AI in China: Discipline and Punish
1 octobre 2019
The craze for artificial intelligence is not weakening. On the contrary, states around the world rely on this repertoire of techniques to find their place in the new international order to come. Among them, China is undoubtedly the most spectacular example. The Chinese were initially troubled by the provocative success of the IA AlphaGo system, developed by Deepmind (Google’s UK subsidiary), against the best go players in the world, a game that is eminently complex and symbolically linked to the glorious past of the country. Nevertheless, the State and, along with it, the Chinese Communist Party have decided to embark on a vast plan for the development of AI. This was in 2017: the Council of State Affairs (the main civil administrative organism of the People’s Republic) unveiled a strategy with a huge budget: 20 billion dollars a year, then 59 billion by 2025 (against 375 million euros for France). With a clear goal: to make China the undisputed leader in the field by 2030.
This fascination with AI, of course, has a geopolitical cause: the United States has dominated this field of research since its origins in the 1950s; China intends to rely on these technologies to defeat the Americans as the world’s leading power by 2049, the 100th anniversary of the People’s Republic. Moreover, the AI is a formidable (formidabilis = terrible) tool of social regulation and control particularly valuable in a country worked by secessionist (Hong Kong, Tibet, Xinjiang) and insurrectional temptations; this year we commemorate the 30th anniversary of the Tiananmen protests.
Among the systems put in place, the « social credit system » is undoubtedly the most famous. It aims to evaluate, by giving them a score, all Chinese – but also foreign – citizens and companies according to their attitude examined over the continuous analysis of their data. With a starting capital of a thousand points, citizens and companies see their personal note grow or decline according to whether their actions correspond or not to the common morality enacted by the Party-State, and according to the level of confidence that the latter can grant. The result is a classification that determines certain rights and rewards or, conversely, penalties: administrative and medical facilities or restrictions, access or not to certain public jobs, right or prohibition to buy a plane ticket, among other examples.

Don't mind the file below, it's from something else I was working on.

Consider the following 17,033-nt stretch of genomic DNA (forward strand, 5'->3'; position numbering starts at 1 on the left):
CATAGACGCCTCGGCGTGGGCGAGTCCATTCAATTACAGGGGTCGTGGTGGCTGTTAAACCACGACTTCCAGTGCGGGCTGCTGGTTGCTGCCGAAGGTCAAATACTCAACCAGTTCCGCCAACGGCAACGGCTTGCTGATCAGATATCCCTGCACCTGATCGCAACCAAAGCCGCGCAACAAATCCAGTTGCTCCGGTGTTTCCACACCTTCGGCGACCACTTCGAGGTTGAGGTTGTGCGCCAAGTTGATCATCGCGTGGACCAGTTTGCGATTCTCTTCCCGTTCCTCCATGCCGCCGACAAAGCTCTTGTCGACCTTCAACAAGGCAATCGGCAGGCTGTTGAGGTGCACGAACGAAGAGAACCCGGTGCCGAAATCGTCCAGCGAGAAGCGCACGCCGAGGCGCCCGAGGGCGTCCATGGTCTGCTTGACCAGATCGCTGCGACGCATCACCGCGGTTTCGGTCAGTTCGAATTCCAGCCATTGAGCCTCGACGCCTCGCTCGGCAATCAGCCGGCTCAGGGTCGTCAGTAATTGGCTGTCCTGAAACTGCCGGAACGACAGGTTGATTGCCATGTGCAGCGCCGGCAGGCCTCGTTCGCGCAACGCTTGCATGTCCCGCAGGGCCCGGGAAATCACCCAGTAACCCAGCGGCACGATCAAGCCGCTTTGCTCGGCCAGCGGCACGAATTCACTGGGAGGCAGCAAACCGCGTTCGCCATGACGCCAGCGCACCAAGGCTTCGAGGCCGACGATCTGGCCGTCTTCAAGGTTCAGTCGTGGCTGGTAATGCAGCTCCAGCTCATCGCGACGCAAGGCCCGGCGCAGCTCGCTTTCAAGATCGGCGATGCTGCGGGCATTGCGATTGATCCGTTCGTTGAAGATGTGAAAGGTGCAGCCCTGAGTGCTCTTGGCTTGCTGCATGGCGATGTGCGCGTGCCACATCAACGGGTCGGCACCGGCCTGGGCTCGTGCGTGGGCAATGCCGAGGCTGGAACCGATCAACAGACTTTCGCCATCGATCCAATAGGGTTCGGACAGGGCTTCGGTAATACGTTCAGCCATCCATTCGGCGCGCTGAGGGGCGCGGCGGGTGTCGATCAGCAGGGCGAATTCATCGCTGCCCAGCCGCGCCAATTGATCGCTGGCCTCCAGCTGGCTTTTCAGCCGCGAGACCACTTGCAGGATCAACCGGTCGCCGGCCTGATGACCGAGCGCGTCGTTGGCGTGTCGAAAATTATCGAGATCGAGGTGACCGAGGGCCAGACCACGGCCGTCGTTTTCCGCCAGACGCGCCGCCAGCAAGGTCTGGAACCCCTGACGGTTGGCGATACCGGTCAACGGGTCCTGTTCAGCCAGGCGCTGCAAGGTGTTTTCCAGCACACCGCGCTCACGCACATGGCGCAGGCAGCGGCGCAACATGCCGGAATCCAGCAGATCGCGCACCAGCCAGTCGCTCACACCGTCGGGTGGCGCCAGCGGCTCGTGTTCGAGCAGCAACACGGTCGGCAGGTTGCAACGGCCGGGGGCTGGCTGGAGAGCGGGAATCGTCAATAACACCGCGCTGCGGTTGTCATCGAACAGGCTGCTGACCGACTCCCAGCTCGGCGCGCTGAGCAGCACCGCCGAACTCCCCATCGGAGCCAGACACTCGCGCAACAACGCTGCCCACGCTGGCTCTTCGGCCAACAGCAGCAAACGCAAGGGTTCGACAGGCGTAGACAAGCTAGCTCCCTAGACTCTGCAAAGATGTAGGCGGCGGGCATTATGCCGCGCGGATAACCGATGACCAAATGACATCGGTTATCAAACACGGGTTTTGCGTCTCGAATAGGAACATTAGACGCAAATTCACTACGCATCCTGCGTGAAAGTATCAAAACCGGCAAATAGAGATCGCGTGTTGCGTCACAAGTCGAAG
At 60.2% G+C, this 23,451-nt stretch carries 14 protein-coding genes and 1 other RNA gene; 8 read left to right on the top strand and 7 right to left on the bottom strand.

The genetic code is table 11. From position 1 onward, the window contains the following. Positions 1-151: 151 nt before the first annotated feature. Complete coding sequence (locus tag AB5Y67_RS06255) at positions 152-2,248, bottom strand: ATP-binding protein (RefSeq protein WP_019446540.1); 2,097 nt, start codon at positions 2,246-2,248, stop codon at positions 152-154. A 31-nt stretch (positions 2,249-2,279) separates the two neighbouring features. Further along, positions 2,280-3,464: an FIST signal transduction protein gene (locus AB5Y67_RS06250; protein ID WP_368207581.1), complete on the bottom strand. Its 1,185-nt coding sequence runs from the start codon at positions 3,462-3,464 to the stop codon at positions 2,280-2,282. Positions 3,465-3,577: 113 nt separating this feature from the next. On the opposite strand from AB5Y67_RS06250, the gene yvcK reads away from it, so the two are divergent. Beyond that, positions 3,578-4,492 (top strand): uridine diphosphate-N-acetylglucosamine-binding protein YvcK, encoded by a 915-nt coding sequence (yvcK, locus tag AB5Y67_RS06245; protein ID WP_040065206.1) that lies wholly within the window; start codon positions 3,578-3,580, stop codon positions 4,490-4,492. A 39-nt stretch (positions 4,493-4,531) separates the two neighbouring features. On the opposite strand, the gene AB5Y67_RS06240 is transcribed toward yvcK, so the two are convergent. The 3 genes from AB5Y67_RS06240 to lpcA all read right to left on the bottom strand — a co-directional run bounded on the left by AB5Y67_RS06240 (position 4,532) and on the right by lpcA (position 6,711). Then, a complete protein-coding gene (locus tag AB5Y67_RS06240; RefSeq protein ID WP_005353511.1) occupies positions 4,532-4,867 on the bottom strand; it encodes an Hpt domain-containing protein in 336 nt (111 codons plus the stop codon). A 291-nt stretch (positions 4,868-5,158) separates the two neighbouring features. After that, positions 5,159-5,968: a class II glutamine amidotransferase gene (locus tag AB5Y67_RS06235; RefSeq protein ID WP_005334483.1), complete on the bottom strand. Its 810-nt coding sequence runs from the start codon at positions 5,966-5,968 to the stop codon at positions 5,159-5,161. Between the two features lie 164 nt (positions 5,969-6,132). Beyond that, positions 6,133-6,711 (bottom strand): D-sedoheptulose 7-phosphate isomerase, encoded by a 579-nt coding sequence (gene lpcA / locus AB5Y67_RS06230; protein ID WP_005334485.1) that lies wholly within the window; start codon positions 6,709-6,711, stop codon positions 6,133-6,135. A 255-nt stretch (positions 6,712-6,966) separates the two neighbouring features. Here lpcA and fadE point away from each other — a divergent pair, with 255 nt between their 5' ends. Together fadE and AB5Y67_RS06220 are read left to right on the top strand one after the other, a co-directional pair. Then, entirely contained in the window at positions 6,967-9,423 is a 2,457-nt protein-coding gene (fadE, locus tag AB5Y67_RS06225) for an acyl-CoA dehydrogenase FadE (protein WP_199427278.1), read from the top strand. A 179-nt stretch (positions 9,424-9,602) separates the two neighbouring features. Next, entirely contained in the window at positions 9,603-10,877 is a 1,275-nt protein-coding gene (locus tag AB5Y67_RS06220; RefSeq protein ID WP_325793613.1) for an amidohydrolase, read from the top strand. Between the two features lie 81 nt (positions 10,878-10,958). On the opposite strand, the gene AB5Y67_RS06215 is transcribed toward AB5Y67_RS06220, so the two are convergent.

For the moment, there is no single social credit system covering the entire country, although the central government sets this goal for next year. It is more of a myriad of local initiatives (43 municipalities have initiated to date a system of this nature, systematically associated with a smart city project), whose type of assessment and regime of rewards and penalties varies marginally.
The ambition to evaluate the totality of the individual behaviors is however only possible with the assistance of AI techniques, which analyze the data collected by different mediums (social networks, « smart » cameras, connected objects…) to transform them into information (legal and biometric identity, behavior, social network…). On the backdrop of the moralization of citizens and companies, this system refers to a « political technology of the bodies », a « microphysics of power », to use the words of Michel Foucault: the surveillance and the control of the bodies prelude to the reform of the minds. Helped by the big digital firms (Baidu, Alibaba, Tencent, Huawei …), the Party-State intends to make these devices more « flexible » and horizontal, by delegating to the society itself its control power, by the growing interconnectedness of individuals through new technologies: through their smartphone, everyone becomes not only the watchdog of their peers, but it is also the basic building block of a generalized and self-regulating surveillance system.
But China has bigger ambitions yet. Foreign companies are also covered by this apparatus, and the government is seeking to export its control instruments around the world. 63 countries have already signed partnerships with Chinese companies to provide these technologies. Huawei alone provides artificial intelligence-based surveillance technologies to more than fifty states (including Italy), aided by the Belt and Road Initiative. Algeria has adopted, among other things, face recognition systems designed by the firm of Shenzhen. At a time when states are vying to be the most vigorous to strengthen their security arsenals, China’s technological power is tempting the avarice of the political powers. Huawei has already managed to convince several European countries to deploy its 5G equipment by ignoring US threats. One unknown factor remains: as quite recently Palantir with the DGSI (the domestic intelligence services), will Chinese companies make themselves indispensable to the police and intelligence services of Western democracies, and at what price?